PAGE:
Training insurance agents and brokers in cyber risk

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In the past year, tremendous regulatory developments have taken shape in the realm of cybersecurity, fiduciary responsibility and legal liability for licensees. Starting with the State of New York’s Department of Financial Services (NYDFS) Cybersecurity Requirements and ending with the National Association of Insurance Commissioners (NAIC) Model Law. Beginning in just a few weeks this March, entities are required to file their cybersecurity plan.

While this is widely believed to be just for financial organizations like Chase, JP Morgan, etc., it does in fact apply to insurance companies as well. What is interesting to note is that insurance agents and brokers are required to complete training on a regular basis (also known as Continued Education “CE”) credits.  There are many curriculums that focus on latest updates in underwriting property & casualty, healthcare, general liability, etc. However, a recent search of available options to train agents and brokers how to evaluate the cyber risk profile of an applicant or even internally assess their own cyber hygiene for compliance with NYDFS is nonexistent.

Recently I had the pleasure of speaking with Cheryl Matochik of the Council for Insurance Agents and Brokers (CIAB). One of the topics we covered was the concern a number of insurance stakeholders have about providing adequate resources to agents and brokers on cyber risk matters. Ms. Matochik advised that the CIAB has been contacted by numerous cybersecurity technology firms and professional service providers, but the scope is not addressing how to provide the critical knowledge transfer to the insurance workforce.

Having this degree of knowledge is crucial in making quality decisions on not only evaluating the likelihood of a cyber claim from a client, but also what legal exposure does the licensee possess with the personally identifiable information from their book of clients.

The exposure to risk may be compounded as a result of a recent decision by the U.S. Supreme Court to deny CareFirst a hearing on future harm being a new standard for having standing in a federal civil case. On Tuesday, February 20th, 2017-  the Supreme Court "denied certiorari" in the CareFirst vs. Attitas case. What this means in layman’s terms is that when a cyber breach of personally identifiable information (PII) occurs, the “harm” no longer has to be proven to have occurred.  Due to the many breaches resulting in future claims of identity theft, credit card fraud, and other crimes, the victim of a data breach has a reasonable expectation that harm will follow.

While none of the 50 States have yet to ratify the NAIC Model Law, noted exceptions are New York and Colorado for implementing parallel requirements, the outcome of the CareFirst case could be a basis for a number of state insurance commissioners to recommend adoption and submit to state legislators for ratification as a state law.

If we take into consideration the exposure each individual representing themselves or each individual representing their company as a point of contact, millions of applications in both electronic and paper formats should be reasonably protected. For licensees that work in New York, Philadelphia, Boston, Washington, D.C., or even Miami, how many clients are defined as “European Residents”?  Notice the term resident and not citizen. In just a couple of months, the General Data Protection Regulation (GDPR) also kicks in and will have profound legal and financial exposure implications to the insurance stakeholder communities.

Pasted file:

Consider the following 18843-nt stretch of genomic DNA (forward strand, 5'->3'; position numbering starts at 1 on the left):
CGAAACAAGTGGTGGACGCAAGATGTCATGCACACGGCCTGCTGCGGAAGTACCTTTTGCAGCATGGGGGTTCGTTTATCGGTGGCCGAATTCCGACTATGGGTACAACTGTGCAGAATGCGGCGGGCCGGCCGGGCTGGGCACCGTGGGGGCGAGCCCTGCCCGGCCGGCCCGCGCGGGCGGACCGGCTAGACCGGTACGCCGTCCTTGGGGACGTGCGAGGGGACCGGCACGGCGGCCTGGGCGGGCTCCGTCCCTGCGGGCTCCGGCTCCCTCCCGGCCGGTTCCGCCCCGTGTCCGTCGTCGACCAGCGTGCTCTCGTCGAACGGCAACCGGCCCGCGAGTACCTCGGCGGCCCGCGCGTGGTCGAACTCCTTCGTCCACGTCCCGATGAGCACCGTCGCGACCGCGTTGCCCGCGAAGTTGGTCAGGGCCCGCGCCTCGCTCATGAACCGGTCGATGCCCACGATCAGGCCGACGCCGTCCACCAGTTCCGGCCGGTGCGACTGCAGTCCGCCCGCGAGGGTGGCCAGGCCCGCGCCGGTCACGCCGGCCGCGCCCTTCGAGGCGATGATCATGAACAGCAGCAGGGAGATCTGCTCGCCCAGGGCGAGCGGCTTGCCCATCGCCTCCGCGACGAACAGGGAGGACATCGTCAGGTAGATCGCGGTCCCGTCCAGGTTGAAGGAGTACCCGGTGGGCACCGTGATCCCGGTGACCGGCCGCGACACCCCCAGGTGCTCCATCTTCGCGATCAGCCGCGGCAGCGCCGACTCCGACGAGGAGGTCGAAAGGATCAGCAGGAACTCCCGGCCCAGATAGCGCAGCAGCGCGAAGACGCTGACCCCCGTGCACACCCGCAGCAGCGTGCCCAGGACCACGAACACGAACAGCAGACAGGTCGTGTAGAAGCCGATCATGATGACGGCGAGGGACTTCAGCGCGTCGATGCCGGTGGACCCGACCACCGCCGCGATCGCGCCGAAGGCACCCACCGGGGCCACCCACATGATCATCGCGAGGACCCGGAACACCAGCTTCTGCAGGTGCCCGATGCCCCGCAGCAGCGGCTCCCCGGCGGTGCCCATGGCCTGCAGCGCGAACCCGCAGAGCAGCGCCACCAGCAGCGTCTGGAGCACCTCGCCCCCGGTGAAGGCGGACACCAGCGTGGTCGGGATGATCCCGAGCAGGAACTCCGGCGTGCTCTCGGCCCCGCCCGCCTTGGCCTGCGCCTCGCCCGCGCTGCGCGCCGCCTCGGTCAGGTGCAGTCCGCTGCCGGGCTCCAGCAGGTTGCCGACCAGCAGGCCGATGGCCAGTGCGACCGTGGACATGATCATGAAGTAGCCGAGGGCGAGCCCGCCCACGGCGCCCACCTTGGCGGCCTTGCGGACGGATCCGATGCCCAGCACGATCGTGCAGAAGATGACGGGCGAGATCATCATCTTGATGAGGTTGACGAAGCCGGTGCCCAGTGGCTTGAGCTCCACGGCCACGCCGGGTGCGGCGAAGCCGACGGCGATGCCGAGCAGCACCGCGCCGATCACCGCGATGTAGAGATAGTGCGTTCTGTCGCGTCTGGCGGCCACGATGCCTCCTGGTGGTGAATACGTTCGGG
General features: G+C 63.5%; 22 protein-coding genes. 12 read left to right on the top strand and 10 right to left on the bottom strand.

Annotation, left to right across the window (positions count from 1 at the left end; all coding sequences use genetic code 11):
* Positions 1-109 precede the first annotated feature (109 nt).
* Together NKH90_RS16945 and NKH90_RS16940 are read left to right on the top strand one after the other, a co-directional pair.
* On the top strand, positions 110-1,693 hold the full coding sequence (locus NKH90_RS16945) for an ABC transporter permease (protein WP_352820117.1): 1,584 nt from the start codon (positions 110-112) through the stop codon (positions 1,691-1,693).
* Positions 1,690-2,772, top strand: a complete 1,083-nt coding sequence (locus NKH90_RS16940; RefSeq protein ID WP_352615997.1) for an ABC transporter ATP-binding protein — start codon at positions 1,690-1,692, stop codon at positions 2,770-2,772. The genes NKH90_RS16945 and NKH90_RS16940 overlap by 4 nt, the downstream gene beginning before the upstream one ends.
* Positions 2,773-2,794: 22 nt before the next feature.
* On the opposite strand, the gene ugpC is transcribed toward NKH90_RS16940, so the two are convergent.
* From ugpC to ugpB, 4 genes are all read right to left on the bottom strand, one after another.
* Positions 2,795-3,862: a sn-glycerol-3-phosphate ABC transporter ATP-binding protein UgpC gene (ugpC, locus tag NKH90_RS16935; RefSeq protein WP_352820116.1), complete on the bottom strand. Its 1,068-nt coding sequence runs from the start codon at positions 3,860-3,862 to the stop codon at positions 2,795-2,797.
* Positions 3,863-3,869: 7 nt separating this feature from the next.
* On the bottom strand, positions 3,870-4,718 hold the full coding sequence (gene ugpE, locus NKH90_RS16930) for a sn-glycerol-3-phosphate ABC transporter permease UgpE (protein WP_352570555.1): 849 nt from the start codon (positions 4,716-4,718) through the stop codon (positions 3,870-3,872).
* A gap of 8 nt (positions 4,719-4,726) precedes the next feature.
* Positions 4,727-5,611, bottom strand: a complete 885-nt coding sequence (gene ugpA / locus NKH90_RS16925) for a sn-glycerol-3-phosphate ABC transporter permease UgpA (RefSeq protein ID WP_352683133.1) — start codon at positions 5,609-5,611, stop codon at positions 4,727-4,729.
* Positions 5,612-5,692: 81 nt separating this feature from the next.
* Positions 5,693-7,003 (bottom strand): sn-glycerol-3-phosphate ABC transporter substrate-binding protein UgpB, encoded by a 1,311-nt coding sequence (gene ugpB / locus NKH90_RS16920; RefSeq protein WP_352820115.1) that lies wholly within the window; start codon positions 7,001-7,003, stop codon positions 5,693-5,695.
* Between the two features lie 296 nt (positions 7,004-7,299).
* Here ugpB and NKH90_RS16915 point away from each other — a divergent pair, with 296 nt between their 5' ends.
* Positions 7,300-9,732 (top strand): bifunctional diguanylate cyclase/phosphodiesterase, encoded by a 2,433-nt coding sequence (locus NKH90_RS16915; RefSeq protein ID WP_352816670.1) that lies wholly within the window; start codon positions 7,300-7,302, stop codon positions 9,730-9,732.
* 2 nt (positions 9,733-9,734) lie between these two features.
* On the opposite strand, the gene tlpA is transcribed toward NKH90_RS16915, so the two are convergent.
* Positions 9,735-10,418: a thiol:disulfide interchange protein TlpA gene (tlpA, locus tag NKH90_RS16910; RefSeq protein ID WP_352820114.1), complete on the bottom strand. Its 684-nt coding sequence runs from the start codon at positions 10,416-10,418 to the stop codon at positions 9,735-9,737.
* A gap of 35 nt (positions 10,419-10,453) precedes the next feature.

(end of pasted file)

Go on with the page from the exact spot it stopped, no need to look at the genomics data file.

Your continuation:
If you are a licensee and you have concerns about your exposure to these matters, you should contact your corporate office and your state insurance commissioner to drive interest in making training on these matters available.  As an aging workforce begins its natural path to sunset in the insurance industry, Gen Y and Millennials alike, need a path to protect their organizations from increased exposure to volume and value of claims as well as personal liability that could be financially devastating.

The CIAB and other entities are exploring options that will best serve agents and brokers. Right now, the approach is to not have an approach outside of leveraging questions on an application where a simple response of yes or no are the only options. This legacy style of assessing risk is problematic as recently observed by the Ninth Circuit enforced a D&O Policy Recession for a policyholder’s application because of the limitations of a simple yes or no.

A slit panel of the U.S. Court of Appeals heard a case where Western World Insurance Company squared off against Professional Collection Consultants. This case stems from a proposed discrepancy in how the D&O policy holder answered a question with a response of “no” to an insurance application question pertaining to if the applicant had a reasonable belief that a wrongful act, etc. either has been or was expected to take place. 

Because of the limitation of a yes or no answer, the applicant allegedly believed they did not have a reasonable belief.  But the court found that because of the wording of the question, the opposite held true. While this was for a D&O policy, there are similar concerns that exist for standalone cyber policies or Tech E&O where cyber is embedded within that level of coverage.

On March 6, 2018, the CIAB is hosting an event for their LEAD conference where fiduciary and other legal concerns that apply to cyber risk will be featured. As the regulatory landscape becomes more restrictive exercising punitive sanctions against companies that fail to demonstrate have adequate cyber hygiene in place, the insurance sector is business justified in providing training to agents and brokers on these matters to limit the exposure of a claim or defending a position in court.

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